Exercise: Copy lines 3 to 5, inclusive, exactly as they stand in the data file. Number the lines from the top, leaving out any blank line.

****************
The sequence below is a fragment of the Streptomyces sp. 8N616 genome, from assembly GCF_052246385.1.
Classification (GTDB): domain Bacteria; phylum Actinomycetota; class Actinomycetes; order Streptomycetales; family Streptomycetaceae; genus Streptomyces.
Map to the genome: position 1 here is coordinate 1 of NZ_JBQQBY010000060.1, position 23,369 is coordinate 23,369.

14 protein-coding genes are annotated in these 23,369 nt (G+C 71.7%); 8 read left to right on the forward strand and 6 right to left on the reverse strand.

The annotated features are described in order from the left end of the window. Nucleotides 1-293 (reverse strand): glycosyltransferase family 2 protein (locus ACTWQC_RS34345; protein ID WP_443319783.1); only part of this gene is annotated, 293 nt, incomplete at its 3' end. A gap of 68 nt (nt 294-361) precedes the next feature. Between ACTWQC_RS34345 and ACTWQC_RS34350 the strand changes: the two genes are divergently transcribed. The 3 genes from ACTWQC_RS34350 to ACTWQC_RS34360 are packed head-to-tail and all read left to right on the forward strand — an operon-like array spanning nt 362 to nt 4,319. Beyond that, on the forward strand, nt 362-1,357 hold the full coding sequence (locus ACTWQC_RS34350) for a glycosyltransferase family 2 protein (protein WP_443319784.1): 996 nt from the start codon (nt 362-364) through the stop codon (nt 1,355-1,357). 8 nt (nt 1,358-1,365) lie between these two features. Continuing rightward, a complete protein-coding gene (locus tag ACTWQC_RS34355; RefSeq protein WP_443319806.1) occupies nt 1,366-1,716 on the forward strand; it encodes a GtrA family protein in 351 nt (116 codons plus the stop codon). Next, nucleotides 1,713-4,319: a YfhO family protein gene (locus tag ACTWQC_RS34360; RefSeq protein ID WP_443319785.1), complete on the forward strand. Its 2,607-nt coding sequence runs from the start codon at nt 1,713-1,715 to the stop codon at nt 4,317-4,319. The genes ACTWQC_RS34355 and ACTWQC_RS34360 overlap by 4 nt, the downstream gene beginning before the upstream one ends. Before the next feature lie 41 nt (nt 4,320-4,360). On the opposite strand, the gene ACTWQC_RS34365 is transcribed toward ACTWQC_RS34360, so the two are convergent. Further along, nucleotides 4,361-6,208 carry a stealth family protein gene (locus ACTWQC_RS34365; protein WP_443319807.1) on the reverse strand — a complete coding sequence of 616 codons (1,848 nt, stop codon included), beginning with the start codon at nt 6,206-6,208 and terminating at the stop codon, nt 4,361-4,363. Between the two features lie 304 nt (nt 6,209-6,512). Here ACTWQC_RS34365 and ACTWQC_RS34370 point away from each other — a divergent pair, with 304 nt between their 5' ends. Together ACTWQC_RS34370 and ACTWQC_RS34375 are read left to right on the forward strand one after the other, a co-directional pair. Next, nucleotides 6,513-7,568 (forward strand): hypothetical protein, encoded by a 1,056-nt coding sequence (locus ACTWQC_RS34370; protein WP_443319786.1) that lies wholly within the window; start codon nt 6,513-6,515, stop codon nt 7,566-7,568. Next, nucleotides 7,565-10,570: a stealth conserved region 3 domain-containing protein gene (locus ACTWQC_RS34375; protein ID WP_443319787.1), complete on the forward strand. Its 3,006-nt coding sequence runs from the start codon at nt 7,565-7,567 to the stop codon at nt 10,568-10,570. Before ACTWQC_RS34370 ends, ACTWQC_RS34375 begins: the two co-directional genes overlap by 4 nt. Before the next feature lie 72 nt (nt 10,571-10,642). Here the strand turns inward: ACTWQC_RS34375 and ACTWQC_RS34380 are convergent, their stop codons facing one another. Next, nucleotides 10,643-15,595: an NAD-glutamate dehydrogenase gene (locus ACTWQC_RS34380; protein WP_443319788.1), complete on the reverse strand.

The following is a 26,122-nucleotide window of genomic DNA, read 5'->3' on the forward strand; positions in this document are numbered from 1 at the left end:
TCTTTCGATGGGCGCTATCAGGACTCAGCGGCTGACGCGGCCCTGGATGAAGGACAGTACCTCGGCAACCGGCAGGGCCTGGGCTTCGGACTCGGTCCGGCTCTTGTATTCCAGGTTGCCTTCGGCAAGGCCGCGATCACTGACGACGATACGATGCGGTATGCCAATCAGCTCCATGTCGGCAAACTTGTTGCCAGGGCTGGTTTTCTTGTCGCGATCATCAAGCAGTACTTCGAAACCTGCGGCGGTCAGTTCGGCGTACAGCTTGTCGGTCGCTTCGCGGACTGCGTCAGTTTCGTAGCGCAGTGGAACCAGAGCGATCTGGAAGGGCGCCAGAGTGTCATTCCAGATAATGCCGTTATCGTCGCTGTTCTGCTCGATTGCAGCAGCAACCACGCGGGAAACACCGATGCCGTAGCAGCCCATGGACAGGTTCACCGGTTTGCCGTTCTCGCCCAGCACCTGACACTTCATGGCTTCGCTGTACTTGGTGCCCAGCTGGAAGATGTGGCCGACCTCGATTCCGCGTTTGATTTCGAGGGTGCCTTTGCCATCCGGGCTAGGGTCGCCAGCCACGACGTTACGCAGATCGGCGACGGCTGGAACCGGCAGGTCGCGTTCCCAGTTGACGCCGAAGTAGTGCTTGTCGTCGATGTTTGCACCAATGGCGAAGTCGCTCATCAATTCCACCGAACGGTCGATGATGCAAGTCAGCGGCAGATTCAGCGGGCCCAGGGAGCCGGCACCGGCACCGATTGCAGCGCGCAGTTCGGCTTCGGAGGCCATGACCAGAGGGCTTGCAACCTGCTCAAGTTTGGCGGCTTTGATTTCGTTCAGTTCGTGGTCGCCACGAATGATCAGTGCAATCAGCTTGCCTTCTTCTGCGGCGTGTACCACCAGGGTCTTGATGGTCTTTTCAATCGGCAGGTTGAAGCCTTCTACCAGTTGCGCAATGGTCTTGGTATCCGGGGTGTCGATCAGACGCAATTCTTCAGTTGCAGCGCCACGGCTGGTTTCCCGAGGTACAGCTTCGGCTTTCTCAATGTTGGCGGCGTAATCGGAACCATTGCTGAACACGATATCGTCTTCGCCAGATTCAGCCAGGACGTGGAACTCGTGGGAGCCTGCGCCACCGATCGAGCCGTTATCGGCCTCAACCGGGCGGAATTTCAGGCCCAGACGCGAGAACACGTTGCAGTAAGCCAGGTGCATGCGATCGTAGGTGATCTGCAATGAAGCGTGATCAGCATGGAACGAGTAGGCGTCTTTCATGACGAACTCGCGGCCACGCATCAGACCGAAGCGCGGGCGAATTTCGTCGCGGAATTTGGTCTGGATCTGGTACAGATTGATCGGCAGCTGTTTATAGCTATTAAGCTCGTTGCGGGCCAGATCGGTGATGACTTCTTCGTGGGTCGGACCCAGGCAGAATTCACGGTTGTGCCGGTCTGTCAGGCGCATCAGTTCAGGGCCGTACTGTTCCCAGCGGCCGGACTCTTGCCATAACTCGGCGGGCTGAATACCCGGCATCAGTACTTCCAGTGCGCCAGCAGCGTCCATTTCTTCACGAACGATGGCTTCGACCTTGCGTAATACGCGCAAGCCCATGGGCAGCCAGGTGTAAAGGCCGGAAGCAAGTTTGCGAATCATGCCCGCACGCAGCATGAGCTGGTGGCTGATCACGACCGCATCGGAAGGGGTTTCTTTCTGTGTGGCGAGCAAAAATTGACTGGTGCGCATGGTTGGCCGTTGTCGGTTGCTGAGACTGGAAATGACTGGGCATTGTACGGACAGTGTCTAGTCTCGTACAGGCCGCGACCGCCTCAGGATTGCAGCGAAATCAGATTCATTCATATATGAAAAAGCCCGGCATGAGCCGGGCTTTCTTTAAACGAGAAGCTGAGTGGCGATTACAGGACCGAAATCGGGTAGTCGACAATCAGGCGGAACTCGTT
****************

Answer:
Map to the genome: position 1 here is coordinate 1 of NZ_JBQQBY010000060.1, position 23,369 is coordinate 23,369.

14 protein-coding genes are annotated in these 23,369 nt (G+C 71.7%); 8 read left to right on the forward strand and 6 right to left on the reverse strand.

The annotated features are described in order from the left end of the window. Nucleotides 1-293 (reverse strand): glycosyltransferase family 2 protein (locus ACTWQC_RS34345; protein ID WP_443319783.1); only part of this gene is annotated, 293 nt, incomplete at its 3' end. A gap of 68 nt (nt 294-361) precedes the next feature. Between ACTWQC_RS34345 and ACTWQC_RS34350 the strand changes: the two genes are divergently transcribed. The 3 genes from ACTWQC_RS34350 to ACTWQC_RS34360 are packed head-to-tail and all read left to right on the forward strand — an operon-like array spanning nt 362 to nt 4,319. Beyond that, on the forward strand, nt 362-1,357 hold the full coding sequence (locus ACTWQC_RS34350) for a glycosyltransferase family 2 protein (protein WP_443319784.1): 996 nt from the start codon (nt 362-364) through the stop codon (nt 1,355-1,357). 8 nt (nt 1,358-1,365) lie between these two features. Continuing rightward, a complete protein-coding gene (locus tag ACTWQC_RS34355; RefSeq protein WP_443319806.1) occupies nt 1,366-1,716 on the forward strand; it encodes a GtrA family protein in 351 nt (116 codons plus the stop codon). Next, nucleotides 1,713-4,319: a YfhO family protein gene (locus tag ACTWQC_RS34360; RefSeq protein ID WP_443319785.1), complete on the forward strand. Its 2,607-nt coding sequence runs from the start codon at nt 1,713-1,715 to the stop codon at nt 4,317-4,319. The genes ACTWQC_RS34355 and ACTWQC_RS34360 overlap by 4 nt, the downstream gene beginning before the upstream one ends. Before the next feature lie 41 nt (nt 4,320-4,360). On the opposite strand, the gene ACTWQC_RS34365 is transcribed toward ACTWQC_RS34360, so the two are convergent. Further along, nucleotides 4,361-6,208 carry a stealth family protein gene (locus ACTWQC_RS34365; protein WP_443319807.1) on the reverse strand — a complete coding sequence of 616 codons (1,848 nt, stop codon included), beginning with the start codon at nt 6,206-6,208 and terminating at the stop codon, nt 4,361-4,363. Between the two features lie 304 nt (nt 6,209-6,512). Here ACTWQC_RS34365 and ACTWQC_RS34370 point away from each other — a divergent pair, with 304 nt between their 5' ends. Together ACTWQC_RS34370 and ACTWQC_RS34375 are read left to right on the forward strand one after the other, a co-directional pair. Next, nucleotides 6,513-7,568 (forward strand): hypothetical protein, encoded by a 1,056-nt coding sequence (locus ACTWQC_RS34370; protein WP_443319786.1) that lies wholly within the window; start codon nt 6,513-6,515, stop codon nt 7,566-7,568. Next, nucleotides 7,565-10,570: a stealth conserved region 3 domain-containing protein gene (locus ACTWQC_RS34375; protein ID WP_443319787.1), complete on the forward strand. Its 3,006-nt coding sequence runs from the start codon at nt 7,565-7,567 to the stop codon at nt 10,568-10,570. Before ACTWQC_RS34370 ends, ACTWQC_RS34375 begins: the two co-directional genes overlap by 4 nt. Before the next feature lie 72 nt (nt 10,571-10,642). Here the strand turns inward: ACTWQC_RS34375 and ACTWQC_RS34380 are convergent, their stop codons facing one another. Next, nucleotides 10,643-15,595: an NAD-glutamate dehydrogenase gene (locus ACTWQC_RS34380; protein WP_443319788.1), complete on the reverse strand.